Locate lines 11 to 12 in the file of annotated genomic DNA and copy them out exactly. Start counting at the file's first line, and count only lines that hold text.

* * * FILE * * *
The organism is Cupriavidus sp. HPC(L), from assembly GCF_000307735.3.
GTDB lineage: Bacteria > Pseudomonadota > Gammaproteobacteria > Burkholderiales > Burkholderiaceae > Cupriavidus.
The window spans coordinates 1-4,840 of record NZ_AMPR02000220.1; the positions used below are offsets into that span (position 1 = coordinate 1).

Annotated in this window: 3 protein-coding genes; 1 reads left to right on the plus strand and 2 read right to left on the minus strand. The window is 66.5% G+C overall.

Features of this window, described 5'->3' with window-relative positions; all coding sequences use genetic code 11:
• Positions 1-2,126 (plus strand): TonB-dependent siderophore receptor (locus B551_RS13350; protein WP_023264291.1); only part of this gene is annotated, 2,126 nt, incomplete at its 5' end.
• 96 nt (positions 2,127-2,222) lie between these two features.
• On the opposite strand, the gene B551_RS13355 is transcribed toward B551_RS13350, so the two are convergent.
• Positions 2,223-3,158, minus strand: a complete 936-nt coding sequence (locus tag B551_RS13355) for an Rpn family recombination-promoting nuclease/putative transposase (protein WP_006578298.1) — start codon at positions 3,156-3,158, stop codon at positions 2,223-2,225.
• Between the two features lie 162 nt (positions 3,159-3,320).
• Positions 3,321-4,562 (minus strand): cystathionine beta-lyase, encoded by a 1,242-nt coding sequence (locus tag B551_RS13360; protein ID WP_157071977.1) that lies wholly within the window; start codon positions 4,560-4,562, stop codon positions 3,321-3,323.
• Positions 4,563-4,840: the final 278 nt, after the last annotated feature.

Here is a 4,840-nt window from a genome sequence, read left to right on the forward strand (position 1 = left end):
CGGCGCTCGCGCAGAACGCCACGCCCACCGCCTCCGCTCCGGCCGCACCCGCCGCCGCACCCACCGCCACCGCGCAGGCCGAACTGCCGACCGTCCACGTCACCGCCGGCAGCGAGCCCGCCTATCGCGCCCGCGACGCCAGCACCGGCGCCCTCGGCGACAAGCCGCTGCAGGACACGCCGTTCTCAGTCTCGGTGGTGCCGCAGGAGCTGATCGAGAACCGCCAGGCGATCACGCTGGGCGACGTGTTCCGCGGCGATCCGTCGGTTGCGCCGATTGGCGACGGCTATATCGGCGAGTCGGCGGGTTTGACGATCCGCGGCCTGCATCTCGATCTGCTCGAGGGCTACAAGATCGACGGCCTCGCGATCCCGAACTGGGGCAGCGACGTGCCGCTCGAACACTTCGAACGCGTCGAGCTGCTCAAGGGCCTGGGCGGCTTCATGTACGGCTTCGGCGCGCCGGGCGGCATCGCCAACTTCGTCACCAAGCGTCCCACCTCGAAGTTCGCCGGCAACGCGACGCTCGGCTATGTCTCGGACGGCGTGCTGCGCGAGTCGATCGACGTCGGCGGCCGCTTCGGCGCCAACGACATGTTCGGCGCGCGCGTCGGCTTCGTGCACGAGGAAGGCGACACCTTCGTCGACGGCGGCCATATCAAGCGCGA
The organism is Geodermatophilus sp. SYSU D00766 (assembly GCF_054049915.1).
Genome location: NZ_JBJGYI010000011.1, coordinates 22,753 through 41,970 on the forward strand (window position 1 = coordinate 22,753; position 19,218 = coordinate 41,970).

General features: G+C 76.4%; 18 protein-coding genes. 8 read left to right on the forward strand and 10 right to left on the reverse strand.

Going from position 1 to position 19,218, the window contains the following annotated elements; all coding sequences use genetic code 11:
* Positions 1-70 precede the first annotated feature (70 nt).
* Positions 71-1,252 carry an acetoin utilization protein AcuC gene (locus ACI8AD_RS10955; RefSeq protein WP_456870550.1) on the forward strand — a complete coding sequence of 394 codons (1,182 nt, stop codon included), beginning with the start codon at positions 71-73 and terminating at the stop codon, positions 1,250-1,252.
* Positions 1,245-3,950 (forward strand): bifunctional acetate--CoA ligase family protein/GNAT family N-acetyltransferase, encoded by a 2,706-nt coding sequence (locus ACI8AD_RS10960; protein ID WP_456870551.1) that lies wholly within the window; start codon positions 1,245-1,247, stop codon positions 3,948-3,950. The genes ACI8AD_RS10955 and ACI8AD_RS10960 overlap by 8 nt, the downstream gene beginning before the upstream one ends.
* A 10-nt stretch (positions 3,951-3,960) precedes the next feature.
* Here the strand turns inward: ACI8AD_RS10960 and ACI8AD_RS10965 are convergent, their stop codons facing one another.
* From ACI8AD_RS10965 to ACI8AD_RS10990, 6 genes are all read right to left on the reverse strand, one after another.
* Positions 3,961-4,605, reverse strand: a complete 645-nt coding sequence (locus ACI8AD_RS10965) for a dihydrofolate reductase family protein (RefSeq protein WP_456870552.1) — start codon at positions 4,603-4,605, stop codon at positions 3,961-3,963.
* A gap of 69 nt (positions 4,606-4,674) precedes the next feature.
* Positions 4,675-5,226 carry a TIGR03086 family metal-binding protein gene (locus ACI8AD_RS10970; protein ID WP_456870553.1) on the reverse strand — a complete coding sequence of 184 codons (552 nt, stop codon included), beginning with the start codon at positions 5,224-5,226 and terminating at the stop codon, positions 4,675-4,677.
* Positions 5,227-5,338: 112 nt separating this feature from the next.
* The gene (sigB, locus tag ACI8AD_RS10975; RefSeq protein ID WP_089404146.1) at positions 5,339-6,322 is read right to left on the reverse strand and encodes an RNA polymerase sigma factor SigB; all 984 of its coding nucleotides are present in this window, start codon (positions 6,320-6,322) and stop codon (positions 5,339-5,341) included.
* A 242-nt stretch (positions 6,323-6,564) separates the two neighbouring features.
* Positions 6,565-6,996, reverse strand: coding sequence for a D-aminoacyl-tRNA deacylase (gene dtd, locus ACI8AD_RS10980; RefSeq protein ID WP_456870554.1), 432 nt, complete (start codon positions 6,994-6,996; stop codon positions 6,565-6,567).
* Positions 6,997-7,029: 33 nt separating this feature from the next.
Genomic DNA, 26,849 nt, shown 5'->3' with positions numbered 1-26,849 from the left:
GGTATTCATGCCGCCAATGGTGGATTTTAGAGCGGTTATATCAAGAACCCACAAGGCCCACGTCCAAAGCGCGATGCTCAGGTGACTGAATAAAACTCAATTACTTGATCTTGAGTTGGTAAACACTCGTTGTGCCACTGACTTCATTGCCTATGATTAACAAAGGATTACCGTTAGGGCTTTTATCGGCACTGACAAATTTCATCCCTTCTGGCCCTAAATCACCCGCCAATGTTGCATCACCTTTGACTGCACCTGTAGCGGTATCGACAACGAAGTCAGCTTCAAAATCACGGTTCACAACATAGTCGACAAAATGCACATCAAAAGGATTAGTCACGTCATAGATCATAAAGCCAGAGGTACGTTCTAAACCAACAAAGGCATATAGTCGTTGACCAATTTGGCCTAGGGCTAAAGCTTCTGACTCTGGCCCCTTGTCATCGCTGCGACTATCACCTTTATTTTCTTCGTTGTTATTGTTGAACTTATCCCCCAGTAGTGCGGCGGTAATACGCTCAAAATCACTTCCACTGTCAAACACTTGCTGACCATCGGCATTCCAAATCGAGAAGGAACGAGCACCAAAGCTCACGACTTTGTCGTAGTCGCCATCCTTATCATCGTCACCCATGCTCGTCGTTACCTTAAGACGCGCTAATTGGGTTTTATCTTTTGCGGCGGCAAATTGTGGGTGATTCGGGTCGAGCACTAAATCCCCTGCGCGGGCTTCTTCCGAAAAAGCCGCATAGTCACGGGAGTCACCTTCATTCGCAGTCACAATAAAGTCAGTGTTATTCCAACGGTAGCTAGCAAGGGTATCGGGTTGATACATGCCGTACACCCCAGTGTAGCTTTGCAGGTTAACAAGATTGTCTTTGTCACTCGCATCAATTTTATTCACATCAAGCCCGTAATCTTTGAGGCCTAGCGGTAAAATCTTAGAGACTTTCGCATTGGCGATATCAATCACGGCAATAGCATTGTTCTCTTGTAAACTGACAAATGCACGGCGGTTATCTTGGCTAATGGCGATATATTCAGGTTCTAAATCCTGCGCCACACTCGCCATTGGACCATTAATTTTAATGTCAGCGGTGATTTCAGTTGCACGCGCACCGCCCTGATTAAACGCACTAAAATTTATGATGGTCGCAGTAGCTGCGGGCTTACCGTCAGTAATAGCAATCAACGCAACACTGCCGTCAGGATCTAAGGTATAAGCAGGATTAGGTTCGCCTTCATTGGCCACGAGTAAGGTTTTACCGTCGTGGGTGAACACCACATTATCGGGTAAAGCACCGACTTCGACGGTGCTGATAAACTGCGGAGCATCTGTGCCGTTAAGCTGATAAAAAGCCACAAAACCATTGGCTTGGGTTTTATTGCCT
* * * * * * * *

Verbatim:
• Positions 3,321-4,562 (minus strand): cystathionine beta-lyase, encoded by a 1,242-nt coding sequence (locus tag B551_RS13360; protein ID WP_157071977.1) that lies wholly within the window; start codon positions 4,560-4,562, stop codon positions 3,321-3,323.
• Positions 4,563-4,840: the final 278 nt, after the last annotated feature.